“Everyone did feel like a ‘team of five million,’” says Madeleine Chapman, author of “Jacinda Ardern: A New Kind of Leader,” referring to one of the prime minister’s key phrases during lockdown. “She built up that sense of responsibility in everyone through her communication.”

Opposition MPs with New Zealand’s National Party contend that Ardern’s crisis leadership record isn’t spotless, saying that she was tone-deaf toward certain groups, particularly small businesses. Yet her crisis leadership saw no break in parliamentary scrutiny. An opposition-chaired Epidemic Response Committee began meeting digitally three times a week as soon as in-person sittings stopped.

“I think that her administration as a whole was dismissive of other voices,” says National Party MP Chris Penk. “I don’t think she articulated, at any point, a view that I would have been really uncomfortable with around the fact that the opposition has no role.”

Ardern went on to win a landslide reelection in October 2020. As other countries battled their second and third waves, pictures of thousands of New Zealanders safely enjoying music festivals and nightclubs flooded social media. For much of the pandemic, life in Ardern’s New Zealand has been fairly normal — a result achieved without much political scandal.

Stark Contrast

The contrast with Canada is stark, not least because communication and messaging are particularly noteworthy strengths for both Trudeau and Ardern. At times, they’ve both been held up as international examples of charismatic, progressive politicians.

“To go out there and to convey some spirit of togetherness, some sense of how tough it was for people, how frustrating it was for people, maybe even how scary it was for people and to reach people on that level. I think he is just sort of, naturally suited to hit those notes,” says Aaron Wherry, author of “Promise and Peril: Justin Trudeau in Power.”

Trudeau’s daily press conferences in the pandemic’s early months — including those he gave after his own wife tested positive for COVID-19 — undoubtedly played a role in boosting his approval ratings early on. He would clash with his own finance minister over the Canadian Emergency Response Benefit, a policy some observers called “an unintended experiment in basic income.” Yet the policy proved popular with Canadians.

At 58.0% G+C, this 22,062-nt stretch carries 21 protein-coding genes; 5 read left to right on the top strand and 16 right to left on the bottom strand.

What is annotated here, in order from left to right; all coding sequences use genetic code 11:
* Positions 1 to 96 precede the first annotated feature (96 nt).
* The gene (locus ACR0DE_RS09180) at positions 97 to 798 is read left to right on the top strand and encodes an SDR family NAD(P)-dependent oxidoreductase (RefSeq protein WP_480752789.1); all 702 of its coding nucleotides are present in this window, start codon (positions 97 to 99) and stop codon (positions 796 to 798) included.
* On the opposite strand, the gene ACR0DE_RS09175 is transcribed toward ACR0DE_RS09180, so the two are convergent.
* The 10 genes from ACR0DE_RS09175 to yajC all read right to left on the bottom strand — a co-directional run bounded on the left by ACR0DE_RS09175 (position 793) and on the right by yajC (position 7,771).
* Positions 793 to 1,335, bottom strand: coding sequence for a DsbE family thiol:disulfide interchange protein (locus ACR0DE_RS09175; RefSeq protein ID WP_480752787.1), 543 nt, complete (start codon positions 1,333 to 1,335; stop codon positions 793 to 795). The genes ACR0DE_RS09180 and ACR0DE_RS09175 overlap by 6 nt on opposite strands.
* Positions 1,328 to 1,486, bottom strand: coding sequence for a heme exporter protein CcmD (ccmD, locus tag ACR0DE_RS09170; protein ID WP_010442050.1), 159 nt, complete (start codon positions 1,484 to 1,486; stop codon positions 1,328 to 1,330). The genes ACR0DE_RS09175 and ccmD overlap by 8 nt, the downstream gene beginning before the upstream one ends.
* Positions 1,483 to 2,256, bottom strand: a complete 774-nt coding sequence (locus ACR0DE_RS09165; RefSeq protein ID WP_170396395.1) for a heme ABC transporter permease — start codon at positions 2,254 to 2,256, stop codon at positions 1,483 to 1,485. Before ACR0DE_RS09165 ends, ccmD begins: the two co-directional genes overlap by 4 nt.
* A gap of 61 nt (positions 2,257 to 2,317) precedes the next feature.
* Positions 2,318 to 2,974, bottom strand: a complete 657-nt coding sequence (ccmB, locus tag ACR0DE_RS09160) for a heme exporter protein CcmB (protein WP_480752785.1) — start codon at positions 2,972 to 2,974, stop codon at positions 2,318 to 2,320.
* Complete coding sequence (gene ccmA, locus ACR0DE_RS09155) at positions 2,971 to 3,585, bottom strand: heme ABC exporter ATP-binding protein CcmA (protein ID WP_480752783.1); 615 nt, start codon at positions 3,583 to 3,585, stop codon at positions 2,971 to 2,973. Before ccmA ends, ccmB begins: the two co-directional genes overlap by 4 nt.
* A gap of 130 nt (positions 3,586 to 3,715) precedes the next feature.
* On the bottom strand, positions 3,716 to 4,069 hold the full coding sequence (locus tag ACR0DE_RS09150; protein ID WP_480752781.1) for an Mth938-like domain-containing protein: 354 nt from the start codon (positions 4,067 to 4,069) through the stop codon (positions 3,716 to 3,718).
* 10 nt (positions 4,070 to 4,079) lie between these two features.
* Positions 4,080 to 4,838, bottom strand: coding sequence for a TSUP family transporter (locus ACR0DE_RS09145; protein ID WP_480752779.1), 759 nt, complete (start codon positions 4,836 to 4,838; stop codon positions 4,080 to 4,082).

Even after his original power play, the prime minister had an opportunity to follow his fellow progressive Ardern and unify the country by creating a “team of 37 million.” Instead, in Wherry’s words, “This government, even going back before this pandemic, has struggled at times to figure out how to approach Parliament.”

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But is that assessment too generous, particularly for a leader who originally came to power on a platform of reinvigorating Canadian democracy after 10 years under the Conservatives? “We are committed to ensuring that 2015 will be the last federal election conducted under the first-past-the-post voting system,” read the Liberal manifesto from that campaign. “Stephen Harper has used prorogation to avoid difficult political circumstances. We will not.” Trudeau would go on to break both pledges.

In August 2020, five months after his attempted power grab, he prorogued Parliament. This effectively shut down parliamentarian committees investigating why the WE charity was selected to administer a $900-million pandemic support program for Canadian students. No other organizations had been invited to submit a proposal, as would normally be the case for projects that spend taxpayer money. Opposition MPs accused Trudeau of cronyism, given that the charity had paid his mother, Margaret Trudeau, around $250,000 in speaking fees to date.